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An Ecclesiological Thought on Mars Hill’s Dissolving

Mars Hill LogoMany things have been changing in Seattle over the past several months with the challenges presented to Mars Hill Church. With the resignation of Pastor Mark Driscoll, it has been an important time to pay attention to what is going on ecclesiologically with their church. Since Mars Hill was such a significant model for many churches inside and outside the Acts 29 network, particularly with details about eldership and polity, any shift in this mega-ministry will have reverberations throughout evangelicalism.

Today, the leadership board of Mars Hill made the decision to dissolve the church and allow the various multi-sites to create either regional units or autonomous local congregations. You can read about this decision over at the ChristianPost.com site.

This decision is significant and historic. Having just completed my dissertation on the role of local church autonomy in the first two centuries, seeing this kind of shift, as sudden as it has happened, is poignant. As the leadership board of Mars Hill Church has made this move to dissolution and approved a plan to create autonomous churches, they are opting to reinforce a more mindful New Testament model of church that values the nature of the church in the first century. It is an important and helpful moment.

Mars Hill has been a major influencer, on the level of Saddleback, Willow Creek, Northpoint, and some others, on the contemporary ecclesial environment of evangelicalism. It can be said the Pastor Mark Driscoll has been as much an ecclesiological influence as other aspects of his theological ministry. With Mars Hill deciding to dissolve corporately and allow the remaining campuses to take on their own, independent identities, this marks one answer to a lingering question about the multi-site model in contemporary evangelicalism.

Mars Hill’s situation was unique; it was a church with 15 campuses across 5 states. It existed as an autonomous (or free) church ecclesiologically but did not accord that same autonomy to its multi-sites in these ranging locations. One question that seemed to always exist for Mars Hill, and that exists for other multi-site churches, is: what happens with the leader, or major figure, leaves the church? Mars Hill has provided a poignant answer.

For those who fall into a free church, or independent, model of NT ecclesiology, each local church is networksunderstood as an independent congregation that is to be free from external pressure and influence in all matters of governance, finances, and even theological decisions. While associations and networks are free to disfellowship local churches who fall out of accord with them, they are not permitted to have authority in that local congregation. Instead, the members of that local congregation are the ultimate decision makers for all these matters related to their, and only their, local church. (My particular concern is not to address all multi-site churches, indeed many are well within the NT model, but instead to point out that when a local church creates campuses outside of a natural region (where they could easily assemble as one body) they step into a dangerous area ecclesiologically.)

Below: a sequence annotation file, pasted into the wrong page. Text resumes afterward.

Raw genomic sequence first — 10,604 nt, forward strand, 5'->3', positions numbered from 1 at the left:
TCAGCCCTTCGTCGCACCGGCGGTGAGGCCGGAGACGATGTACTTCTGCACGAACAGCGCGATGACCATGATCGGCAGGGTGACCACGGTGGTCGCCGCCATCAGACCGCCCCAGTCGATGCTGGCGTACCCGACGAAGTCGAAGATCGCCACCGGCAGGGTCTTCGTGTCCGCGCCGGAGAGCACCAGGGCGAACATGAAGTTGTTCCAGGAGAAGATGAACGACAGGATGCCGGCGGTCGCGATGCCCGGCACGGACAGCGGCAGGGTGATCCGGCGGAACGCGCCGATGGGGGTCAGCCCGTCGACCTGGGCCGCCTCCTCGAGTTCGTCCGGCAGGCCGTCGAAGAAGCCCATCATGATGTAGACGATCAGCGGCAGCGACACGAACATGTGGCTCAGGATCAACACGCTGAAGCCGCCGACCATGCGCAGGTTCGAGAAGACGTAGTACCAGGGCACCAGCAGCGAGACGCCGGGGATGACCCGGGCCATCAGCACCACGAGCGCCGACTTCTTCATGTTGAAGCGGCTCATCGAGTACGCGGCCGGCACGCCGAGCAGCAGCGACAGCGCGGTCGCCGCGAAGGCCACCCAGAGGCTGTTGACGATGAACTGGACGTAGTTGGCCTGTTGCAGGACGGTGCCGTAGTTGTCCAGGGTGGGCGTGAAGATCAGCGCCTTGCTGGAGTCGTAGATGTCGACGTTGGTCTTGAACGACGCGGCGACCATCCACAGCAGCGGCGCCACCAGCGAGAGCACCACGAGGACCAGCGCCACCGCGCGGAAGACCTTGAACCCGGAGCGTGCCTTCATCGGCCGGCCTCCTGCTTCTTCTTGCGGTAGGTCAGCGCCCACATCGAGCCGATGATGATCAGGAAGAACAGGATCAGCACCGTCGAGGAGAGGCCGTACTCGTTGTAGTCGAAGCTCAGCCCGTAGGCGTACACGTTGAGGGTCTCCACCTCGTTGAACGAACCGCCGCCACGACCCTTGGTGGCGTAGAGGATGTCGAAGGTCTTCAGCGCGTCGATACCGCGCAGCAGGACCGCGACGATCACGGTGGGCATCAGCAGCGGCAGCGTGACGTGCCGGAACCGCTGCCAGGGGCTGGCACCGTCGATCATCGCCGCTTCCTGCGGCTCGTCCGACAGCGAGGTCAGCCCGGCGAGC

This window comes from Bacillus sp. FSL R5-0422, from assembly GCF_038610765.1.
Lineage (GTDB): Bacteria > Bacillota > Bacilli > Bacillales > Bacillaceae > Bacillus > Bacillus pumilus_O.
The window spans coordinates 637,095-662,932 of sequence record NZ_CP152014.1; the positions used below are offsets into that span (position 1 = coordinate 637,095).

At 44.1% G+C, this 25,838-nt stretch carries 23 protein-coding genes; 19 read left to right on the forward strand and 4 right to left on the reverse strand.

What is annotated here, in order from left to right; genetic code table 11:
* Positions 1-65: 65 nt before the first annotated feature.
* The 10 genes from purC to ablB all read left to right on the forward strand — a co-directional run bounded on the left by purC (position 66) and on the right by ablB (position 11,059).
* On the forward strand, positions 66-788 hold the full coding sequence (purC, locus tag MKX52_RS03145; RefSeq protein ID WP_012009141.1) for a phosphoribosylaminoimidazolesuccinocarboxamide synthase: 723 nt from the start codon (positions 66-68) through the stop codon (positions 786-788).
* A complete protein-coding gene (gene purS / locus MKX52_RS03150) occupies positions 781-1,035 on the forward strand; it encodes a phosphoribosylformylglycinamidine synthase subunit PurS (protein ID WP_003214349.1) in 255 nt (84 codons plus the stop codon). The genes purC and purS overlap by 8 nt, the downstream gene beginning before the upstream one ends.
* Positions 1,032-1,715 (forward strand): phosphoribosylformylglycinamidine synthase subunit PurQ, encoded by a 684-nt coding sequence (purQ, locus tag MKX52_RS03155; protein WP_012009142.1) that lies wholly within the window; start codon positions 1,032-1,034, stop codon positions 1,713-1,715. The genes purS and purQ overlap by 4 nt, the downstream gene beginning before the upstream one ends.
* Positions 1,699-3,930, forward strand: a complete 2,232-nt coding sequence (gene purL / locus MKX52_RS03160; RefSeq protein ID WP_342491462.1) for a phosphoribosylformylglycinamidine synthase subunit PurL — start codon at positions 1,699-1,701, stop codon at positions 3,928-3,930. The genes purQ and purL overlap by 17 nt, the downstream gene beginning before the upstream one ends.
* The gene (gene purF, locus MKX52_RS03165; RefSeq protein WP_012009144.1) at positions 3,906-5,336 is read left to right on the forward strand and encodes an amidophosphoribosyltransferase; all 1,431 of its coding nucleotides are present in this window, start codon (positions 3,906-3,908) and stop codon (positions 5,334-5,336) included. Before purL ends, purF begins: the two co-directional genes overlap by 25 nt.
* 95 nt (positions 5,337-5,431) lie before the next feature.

Many multi-site churches, specifically those with campuses outside of their local region, tread a fine line of violating local church autonomy for their extended campuses when they deny these aspects of local governance. These churches end up resembling more of an episcopal parish system than a congregational ecclesiology.

Of course it is also notable that many multi-site churches are personality driven and assemble many followers and members based on the senior pastor who is the primary communicator. Mars Hill was one of these kinds of churches. Their decision is, as a result, notable.

I am thankful that Mars Hill has made the theologically, and ecclesiologically, bold step of releasing their campuses to go off on their own. May we remember to pray for this larger corporate body of Mars Hill and then also for the, now, independent congregations that used to be part of this church. May we also continue to pray for the restoration of Pastor Mark Driscoll to ministry, surely he deserves this and we are better for it. This is a significant move that will, prayerfully, have an impact on how local congregations throughout Christianity better understand and apply the NT model of congregational (or free) church polity. We are stronger as we accurately reflect a proper NT model.

 

31
Oct 2014
POSTED BY Garet
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Multi-Site Churches as Futuristic Bus Ministries

Multi-site churches are all the rage in evangelical Christianity right now.

A multi-site church is one corporate body of believers that meets in more than one location. Over the last 30 years the movement has gone from 10 churches in the United States to over 5,000 churches who have multiple campuses.